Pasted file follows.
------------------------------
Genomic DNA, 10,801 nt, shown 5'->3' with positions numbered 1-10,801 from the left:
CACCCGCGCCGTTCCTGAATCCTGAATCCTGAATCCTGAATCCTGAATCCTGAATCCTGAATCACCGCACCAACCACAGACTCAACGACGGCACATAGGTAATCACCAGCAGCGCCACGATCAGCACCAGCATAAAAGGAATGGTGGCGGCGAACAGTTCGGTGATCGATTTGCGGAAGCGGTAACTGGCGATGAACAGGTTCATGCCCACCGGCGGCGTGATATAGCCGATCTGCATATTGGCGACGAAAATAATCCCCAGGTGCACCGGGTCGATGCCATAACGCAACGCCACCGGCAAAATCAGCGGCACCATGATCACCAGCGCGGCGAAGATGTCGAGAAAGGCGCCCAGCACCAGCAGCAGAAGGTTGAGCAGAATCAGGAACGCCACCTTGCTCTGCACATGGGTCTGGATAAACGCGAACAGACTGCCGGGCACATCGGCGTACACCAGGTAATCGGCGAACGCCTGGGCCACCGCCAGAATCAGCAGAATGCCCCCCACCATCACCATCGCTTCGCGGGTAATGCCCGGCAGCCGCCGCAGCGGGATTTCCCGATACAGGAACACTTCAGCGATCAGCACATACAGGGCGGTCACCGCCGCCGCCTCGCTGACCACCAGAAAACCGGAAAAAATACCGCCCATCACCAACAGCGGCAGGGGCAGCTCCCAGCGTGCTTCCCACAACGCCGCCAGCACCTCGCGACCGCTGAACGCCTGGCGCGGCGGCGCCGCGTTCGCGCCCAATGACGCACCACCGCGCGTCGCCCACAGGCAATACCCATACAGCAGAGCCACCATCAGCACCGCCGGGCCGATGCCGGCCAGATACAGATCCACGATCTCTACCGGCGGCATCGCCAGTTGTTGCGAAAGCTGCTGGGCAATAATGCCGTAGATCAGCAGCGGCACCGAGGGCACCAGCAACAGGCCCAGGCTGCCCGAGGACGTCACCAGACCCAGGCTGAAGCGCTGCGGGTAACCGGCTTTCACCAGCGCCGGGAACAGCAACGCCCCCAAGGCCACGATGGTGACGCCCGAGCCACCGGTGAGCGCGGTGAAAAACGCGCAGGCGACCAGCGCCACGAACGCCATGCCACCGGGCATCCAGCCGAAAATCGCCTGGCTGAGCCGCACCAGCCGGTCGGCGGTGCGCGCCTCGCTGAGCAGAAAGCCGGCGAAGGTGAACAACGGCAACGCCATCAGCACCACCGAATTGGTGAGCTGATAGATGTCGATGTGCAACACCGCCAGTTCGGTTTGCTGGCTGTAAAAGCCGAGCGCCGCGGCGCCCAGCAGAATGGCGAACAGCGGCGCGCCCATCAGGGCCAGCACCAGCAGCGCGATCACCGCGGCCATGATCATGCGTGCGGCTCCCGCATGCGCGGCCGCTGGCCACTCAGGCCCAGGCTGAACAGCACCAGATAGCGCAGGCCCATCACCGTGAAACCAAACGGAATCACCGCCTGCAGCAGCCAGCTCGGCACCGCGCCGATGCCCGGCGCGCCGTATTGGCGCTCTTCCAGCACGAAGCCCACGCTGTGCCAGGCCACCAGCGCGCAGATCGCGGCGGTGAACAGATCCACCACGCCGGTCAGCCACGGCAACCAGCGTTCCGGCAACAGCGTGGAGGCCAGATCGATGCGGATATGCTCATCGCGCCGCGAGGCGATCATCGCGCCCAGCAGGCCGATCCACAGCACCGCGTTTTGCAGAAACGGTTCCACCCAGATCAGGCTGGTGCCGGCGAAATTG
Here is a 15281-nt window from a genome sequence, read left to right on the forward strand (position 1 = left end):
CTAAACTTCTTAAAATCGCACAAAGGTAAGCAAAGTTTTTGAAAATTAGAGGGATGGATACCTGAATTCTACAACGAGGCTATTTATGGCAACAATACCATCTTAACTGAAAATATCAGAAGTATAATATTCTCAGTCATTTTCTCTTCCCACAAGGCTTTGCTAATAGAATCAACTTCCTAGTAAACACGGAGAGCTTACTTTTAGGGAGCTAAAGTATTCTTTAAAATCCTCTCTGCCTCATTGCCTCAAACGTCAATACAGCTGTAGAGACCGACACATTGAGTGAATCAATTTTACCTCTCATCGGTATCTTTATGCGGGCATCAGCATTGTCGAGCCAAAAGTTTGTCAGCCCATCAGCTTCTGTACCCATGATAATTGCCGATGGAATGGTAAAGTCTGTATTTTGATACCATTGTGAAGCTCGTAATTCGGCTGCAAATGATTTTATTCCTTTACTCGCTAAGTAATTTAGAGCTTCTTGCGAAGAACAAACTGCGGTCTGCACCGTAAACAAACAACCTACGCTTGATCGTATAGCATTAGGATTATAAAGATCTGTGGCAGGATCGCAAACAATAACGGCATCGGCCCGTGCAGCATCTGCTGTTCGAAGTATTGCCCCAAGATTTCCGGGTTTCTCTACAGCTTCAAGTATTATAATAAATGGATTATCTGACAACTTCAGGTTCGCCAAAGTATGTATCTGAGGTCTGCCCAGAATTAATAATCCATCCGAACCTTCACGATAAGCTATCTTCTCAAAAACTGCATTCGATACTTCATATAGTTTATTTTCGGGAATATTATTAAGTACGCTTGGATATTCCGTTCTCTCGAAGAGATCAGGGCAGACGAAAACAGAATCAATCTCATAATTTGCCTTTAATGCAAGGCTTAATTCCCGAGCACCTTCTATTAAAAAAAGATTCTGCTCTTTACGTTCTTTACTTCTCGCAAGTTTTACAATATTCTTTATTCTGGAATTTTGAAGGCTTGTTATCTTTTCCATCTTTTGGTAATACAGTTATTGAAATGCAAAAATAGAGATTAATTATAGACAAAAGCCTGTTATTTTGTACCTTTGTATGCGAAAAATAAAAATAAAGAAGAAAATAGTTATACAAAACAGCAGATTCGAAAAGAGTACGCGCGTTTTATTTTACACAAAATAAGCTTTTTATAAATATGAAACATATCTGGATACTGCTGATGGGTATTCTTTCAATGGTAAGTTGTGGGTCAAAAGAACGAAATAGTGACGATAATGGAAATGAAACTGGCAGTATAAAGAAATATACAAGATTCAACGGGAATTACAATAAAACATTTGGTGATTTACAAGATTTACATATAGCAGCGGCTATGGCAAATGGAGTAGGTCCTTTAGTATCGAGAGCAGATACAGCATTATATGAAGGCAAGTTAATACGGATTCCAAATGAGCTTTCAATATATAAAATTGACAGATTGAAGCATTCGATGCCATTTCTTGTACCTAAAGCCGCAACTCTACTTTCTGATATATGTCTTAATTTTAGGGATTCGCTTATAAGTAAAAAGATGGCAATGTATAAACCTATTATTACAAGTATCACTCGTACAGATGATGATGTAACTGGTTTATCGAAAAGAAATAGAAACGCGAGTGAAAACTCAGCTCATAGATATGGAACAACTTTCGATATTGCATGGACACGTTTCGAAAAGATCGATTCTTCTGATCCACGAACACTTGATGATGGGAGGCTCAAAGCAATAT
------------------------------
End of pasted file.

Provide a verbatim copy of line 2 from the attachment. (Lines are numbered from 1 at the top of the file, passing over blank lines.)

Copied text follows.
CACCCGCGCCGTTCCTGAATCCTGAATCCTGAATCCTGAATCCTGAATCCTGAATCCTGAATCACCGCACCAACCACAGACTCAACGACGGCACATAGGTAATCACCAGCAGCGCCACGATCAGCACCAGCATAAAAGGAATGGTGGCGGCGAACAGTTCGGTGATCGATTTGCGGAAGCGGTAACTGGCGATGAACAGGTTCATGCCCACCGGCGGCGTGATATAGCCGATCTGCATATTGGCGACGAAAATAATCCCCAGGTGCACCGGGTCGATGCCATAACGCAACGCCACCGGCAAAATCAGCGGCACCATGATCACCAGCGCGGCGAAGATGTCGAGAAAGGCGCCCAGCACCAGCAGCAGAAGGTTGAGCAGAATCAGGAACGCCACCTTGCTCTGCACATGGGTCTGGATAAACGCGAACAGACTGCCGGGCACATCGGCGTACACCAGGTAATCGGCGAACGCCTGGGCCACCGCCAGAATCAGCAGAATGCCCCCCACCATCACCATCGCTTCGCGGGTAATGCCCGGCAGCCGCCGCAGCGGGATTTCCCGATACAGGAACACTTCAGCGATCAGCACATACAGGGCGGTCACCGCCGCCGCCTCGCTGACCACCAGAAAACCGGAAAAAATACCGCCCATCACCAACAGCGGCAGGGGCAGCTCCCAGCGTGCTTCCCACAACGCCGCCAGCACCTCGCGACCGCTGAACGCCTGGCGCGGCGGCGCCGCGTTCGCGCCCAATGACGCACCACCGCGCGTCGCCCACAGGCAATACCCATACAGCAGAGCCACCATCAGCACCGCCGGGCCGATGCCGGCCAGATACAGATCCACGATCTCTACCGGCGGCATCGCCAGTTGTTGCGAAAGCTGCTGGGCAATAATGCCGTAGATCAGCAGCGGCACCGAGGGCACCAGCAACAGGCCCAGGCTGCCCGAGGACGTCACCAGACCCAGGCTGAAGCGCTGCGGGTAACCGGCTTTCACCAGCGCCGGGAACAGCAACGCCCCCAAGGCCACGATGGTGACGCCCGAGCCACCGGTGAGCGCGGTGAAAAACGCGCAGGCGACCAGCGCCACGAACGCCATGCCACCGGGCATCCAGCCGAAAATCGCCTGGCTGAGCCGCACCAGCCGGTCGGCGGTGCGCGCCTCGCTGAGCAGAAAGCCGGCGAAGGTGAACAACGGCAACGCCATCAGCACCACCGAATTGGTGAGCTGATAGATGTCGATGTGCAACACCGCCAGTTCGGTTTGCTGGCTGTAAAAGCCGAGCGCCGCGGCGCCCAGCAGAATGGCGAACAGCGGCGCGCCCATCAGGGCCAGCACCAGCAGCGCGATCACCGCGGCCATGATCATGCGTGCGGCTCCCGCATGCGCGGCCGCTGGCCACTCAGGCCCAGGCTGAACAGCACCAGATAGCGCAGGCCCATCACCGTGAAACCAAACGGAATCACCGCCTGCAGCAGCCAGCTCGGCACCGCGCCGATGCCCGGCGCGCCGTATTGGCGCTCTTCCAGCACGAAGCCCACGCTGTGCCAGGCCACCAGCGCGCAGATCGCGGCGGTGAACAGATCCACCACGCCGGTCAGCCACGGCAACCAGCGTTCCGGCAACAGCGTGGAGGCCAGATCGATGCGGATATGCTCATCGCGCCGCGAGGCGATCATCGCGCCCAGCAGGCCGATCCACAGCACCGCGTTTTGCAGAAACGGTTCCACCCAGATCAGGCTGGTGCCGGCGAAATTG